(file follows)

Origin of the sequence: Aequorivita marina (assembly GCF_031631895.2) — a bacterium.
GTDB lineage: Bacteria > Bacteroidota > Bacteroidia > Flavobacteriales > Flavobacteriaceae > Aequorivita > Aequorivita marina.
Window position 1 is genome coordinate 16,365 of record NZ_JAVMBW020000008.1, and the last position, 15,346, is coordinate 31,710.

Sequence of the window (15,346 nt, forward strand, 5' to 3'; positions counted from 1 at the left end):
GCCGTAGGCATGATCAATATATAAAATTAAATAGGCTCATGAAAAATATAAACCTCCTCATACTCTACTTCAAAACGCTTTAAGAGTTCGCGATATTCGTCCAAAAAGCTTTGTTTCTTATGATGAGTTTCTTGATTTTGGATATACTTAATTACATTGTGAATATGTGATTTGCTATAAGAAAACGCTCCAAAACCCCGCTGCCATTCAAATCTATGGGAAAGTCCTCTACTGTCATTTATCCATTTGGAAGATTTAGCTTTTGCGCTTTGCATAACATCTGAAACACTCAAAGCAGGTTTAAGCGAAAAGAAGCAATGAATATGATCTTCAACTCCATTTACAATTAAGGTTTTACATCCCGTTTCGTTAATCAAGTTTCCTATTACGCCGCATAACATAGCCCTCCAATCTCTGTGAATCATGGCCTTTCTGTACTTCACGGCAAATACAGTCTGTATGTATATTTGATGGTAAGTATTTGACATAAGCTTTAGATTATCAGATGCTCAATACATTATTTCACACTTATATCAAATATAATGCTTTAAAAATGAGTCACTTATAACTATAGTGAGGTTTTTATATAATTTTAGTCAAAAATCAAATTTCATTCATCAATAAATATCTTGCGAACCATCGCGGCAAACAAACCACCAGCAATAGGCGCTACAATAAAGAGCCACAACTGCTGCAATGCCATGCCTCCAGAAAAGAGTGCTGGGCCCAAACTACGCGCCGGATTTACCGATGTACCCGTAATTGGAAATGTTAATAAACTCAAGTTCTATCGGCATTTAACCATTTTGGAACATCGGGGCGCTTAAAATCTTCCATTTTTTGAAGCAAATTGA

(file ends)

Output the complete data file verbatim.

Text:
Origin of the sequence: Aequorivita marina (assembly GCF_031631895.2) — a bacterium.
GTDB lineage: Bacteria > Bacteroidota > Bacteroidia > Flavobacteriales > Flavobacteriaceae > Aequorivita > Aequorivita marina.
Window position 1 is genome coordinate 16,365 of record NZ_JAVMBW020000008.1, and the last position, 15,346, is coordinate 31,710.

Sequence of the window (15,346 nt, forward strand, 5' to 3'; positions counted from 1 at the left end):
GCCGTAGGCATGATCAATATATAAAATTAAATAGGCTCATGAAAAATATAAACCTCCTCATACTCTACTTCAAAACGCTTTAAGAGTTCGCGATATTCGTCCAAAAAGCTTTGTTTCTTATGATGAGTTTCTTGATTTTGGATATACTTAATTACATTGTGAATATGTGATTTGCTATAAGAAAACGCTCCAAAACCCCGCTGCCATTCAAATCTATGGGAAAGTCCTCTACTGTCATTTATCCATTTGGAAGATTTAGCTTTTGCGCTTTGCATAACATCTGAAACACTCAAAGCAGGTTTAAGCGAAAAGAAGCAATGAATATGATCTTCAACTCCATTTACAATTAAGGTTTTACATCCCGTTTCGTTAATCAAGTTTCCTATTACGCCGCATAACATAGCCCTCCAATCTCTGTGAATCATGGCCTTTCTGTACTTCACGGCAAATACAGTCTGTATGTATATTTGATGGTAAGTATTTGACATAAGCTTTAGATTATCAGATGCTCAATACATTATTTCACACTTATATCAAATATAATGCTTTAAAAATGAGTCACTTATAACTATAGTGAGGTTTTTATATAATTTTAGTCAAAAATCAAATTTCATTCATCAATAAATATCTTGCGAACCATCGCGGCAAACAAACCACCAGCAATAGGCGCTACAATAAAGAGCCACAACTGCTGCAATGCCATGCCTCCAGAAAAGAGTGCTGGGCCCAAACTACGCGCCGGATTTACCGATGTACCCGTAATTGGAAATGTTAATAAACTCAAGTTCTATCGGCATTTAACCATTTTGGAACATCGGGGCGCTTAAAATCTTCCATTTTTTGAAGCAAATTGA